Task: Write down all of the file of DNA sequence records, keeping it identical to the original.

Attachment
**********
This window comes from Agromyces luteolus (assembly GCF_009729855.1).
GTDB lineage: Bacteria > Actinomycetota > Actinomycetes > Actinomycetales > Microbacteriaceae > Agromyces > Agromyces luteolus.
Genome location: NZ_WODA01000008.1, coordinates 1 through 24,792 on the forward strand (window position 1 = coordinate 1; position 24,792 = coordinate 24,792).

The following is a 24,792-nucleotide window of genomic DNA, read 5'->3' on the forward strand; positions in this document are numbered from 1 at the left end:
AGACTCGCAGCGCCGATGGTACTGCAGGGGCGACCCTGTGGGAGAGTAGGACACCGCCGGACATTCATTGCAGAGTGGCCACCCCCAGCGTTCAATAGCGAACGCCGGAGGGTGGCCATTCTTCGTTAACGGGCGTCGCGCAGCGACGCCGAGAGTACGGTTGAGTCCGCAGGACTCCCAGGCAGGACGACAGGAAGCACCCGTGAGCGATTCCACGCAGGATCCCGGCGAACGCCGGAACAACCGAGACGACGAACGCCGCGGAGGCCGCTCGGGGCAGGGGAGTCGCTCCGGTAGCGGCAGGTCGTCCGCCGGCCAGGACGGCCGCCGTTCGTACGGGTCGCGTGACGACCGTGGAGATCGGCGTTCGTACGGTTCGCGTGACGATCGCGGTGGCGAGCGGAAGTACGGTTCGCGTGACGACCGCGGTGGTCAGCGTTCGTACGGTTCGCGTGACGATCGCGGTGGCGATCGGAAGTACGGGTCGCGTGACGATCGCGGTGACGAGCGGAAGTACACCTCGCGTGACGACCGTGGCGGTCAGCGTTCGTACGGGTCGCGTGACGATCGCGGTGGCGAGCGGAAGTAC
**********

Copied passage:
This window comes from Agromyces luteolus (assembly GCF_009729855.1).
GTDB lineage: Bacteria > Actinomycetota > Actinomycetes > Actinomycetales > Microbacteriaceae > Agromyces > Agromyces luteolus.
Genome location: NZ_WODA01000008.1, coordinates 1 through 24,792 on the forward strand (window position 1 = coordinate 1; position 24,792 = coordinate 24,792).

The following is a 24,792-nucleotide window of genomic DNA, read 5'->3' on the forward strand; positions in this document are numbered from 1 at the left end:
AGACTCGCAGCGCCGATGGTACTGCAGGGGCGACCCTGTGGGAGAGTAGGACACCGCCGGACATTCATTGCAGAGTGGCCACCCCCAGCGTTCAATAGCGAACGCCGGAGGGTGGCCATTCTTCGTTAACGGGCGTCGCGCAGCGACGCCGAGAGTACGGTTGAGTCCGCAGGACTCCCAGGCAGGACGACAGGAAGCACCCGTGAGCGATTCCACGCAGGATCCCGGCGAACGCCGGAACAACCGAGACGACGAACGCCGCGGAGGCCGCTCGGGGCAGGGGAGTCGCTCCGGTAGCGGCAGGTCGTCCGCCGGCCAGGACGGCCGCCGTTCGTACGGGTCGCGTGACGACCGTGGAGATCGGCGTTCGTACGGTTCGCGTGACGATCGCGGTGGCGAGCGGAAGTACGGTTCGCGTGACGACCGCGGTGGTCAGCGTTCGTACGGTTCGCGTGACGATCGCGGTGGCGATCGGAAGTACGGGTCGCGTGACGATCGCGGTGACGAGCGGAAGTACACCTCGCGTGACGACCGTGGCGGTCAGCGTTCGTACGGGTCGCGTGACGATCGCGGTGGCGAGCGGAAGTAC